Monday, April 23, 2012

Expressiveness in pronunciation instruction: an anchor by any other name would feel so sweet?

clipart: Clker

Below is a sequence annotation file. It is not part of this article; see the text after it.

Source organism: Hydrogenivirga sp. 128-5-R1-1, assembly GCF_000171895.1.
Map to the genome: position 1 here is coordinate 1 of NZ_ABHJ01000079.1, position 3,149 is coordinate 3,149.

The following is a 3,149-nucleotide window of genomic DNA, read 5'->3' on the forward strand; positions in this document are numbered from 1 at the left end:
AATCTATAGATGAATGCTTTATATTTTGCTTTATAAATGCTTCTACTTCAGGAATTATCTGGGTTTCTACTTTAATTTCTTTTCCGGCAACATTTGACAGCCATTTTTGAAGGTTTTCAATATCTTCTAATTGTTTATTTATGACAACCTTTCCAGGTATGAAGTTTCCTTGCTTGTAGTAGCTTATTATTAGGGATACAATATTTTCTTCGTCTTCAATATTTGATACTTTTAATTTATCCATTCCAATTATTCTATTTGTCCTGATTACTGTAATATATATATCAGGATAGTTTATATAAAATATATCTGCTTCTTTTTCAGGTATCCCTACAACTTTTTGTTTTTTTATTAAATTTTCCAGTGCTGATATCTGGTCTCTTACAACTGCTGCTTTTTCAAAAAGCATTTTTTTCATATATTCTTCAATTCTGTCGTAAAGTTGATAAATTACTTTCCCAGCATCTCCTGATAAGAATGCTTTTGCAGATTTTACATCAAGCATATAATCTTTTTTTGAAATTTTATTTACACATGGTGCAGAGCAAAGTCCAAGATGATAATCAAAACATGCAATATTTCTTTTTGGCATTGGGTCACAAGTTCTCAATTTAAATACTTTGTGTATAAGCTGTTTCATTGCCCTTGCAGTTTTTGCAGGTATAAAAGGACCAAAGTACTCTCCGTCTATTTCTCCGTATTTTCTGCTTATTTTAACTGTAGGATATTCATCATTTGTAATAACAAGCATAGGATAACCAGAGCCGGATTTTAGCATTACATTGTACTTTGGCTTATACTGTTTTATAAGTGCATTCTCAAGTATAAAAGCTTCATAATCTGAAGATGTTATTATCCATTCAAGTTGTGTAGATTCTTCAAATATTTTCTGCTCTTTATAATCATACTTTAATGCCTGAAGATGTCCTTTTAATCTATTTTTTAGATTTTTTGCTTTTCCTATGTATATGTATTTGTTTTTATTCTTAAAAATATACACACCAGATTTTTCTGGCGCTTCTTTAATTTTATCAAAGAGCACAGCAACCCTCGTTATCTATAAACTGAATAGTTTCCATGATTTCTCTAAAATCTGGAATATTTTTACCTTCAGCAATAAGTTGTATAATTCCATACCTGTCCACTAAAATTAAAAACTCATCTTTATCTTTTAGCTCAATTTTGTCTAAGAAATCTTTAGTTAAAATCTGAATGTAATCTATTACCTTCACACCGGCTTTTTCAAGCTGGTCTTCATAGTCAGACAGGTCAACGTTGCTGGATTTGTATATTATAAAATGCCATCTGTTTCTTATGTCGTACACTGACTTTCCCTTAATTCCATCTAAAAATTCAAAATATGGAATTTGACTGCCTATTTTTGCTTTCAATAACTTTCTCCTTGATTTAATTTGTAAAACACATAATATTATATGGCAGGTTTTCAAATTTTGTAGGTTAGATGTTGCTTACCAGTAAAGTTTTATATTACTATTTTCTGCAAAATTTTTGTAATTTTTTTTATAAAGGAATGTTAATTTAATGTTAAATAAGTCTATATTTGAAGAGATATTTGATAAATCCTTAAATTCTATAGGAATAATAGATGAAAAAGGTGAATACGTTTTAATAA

With apologies to Shakespeare, will quickly consider the topic of a recent discussion as to the efficacy (or necessity) of haptic anchors and haptic-integrated methodology in pronunciation instruction. The question was: Doesn't expressiveness, like in dramatic reading, not accomplish much the same thing? The linked 2003 dissertation explored the impact of expressiveness on literacy development and seems to confirm that--at least for middle school native speakers of English--that seems to be the case. Expressive reading and the attendant interpretative process leading up to the "performance" did appear to carry with it a number of positive linkages to identity and reading competence, including vocabulary and confidence, etc. If that is the  case, then why not use drama as the focus of pronunciation instruction. That is certainly a possibility, one that has been explored extensively by many, such as Gary Carkin. The problem, of course, is that the nonnative probably does not come to the process with the culturally situated emotional and expressive experiences to access and link to the text at hand. In addition, the language limitations, themselves, constrain what can be talked and emoted about within the learner's current stage of interlanguage development. In other words, linking a known word to dramatic expressiveness is one thing; learning (that is anchoring) a new term in the context of a drama and delivering it with appropriate expressiveness, is another. Some learners are amazingly adept at that: most probably aren't, given the relatively short amount of time that the average instructor can devote to an expressive project such as a mini-drama or dramatic readings. Haptic integration attempts to link some level of somatic awareness of body resonance in appropriate articulation with the word. In the process some degree of expressiveness, given the usage context may come along as well--but that should be moderated somewhat to focus on the core meaning and pronunciation of the word, not too much of the specific expressive value in that conversation or narrative. (That that context for the word and its meaning is then linked is, of course, a very good thing in itself.) So, should pronunciation work be expressive? Yes! Especially since in EHIEP methodology you should have plenty of "time on your hands!" 

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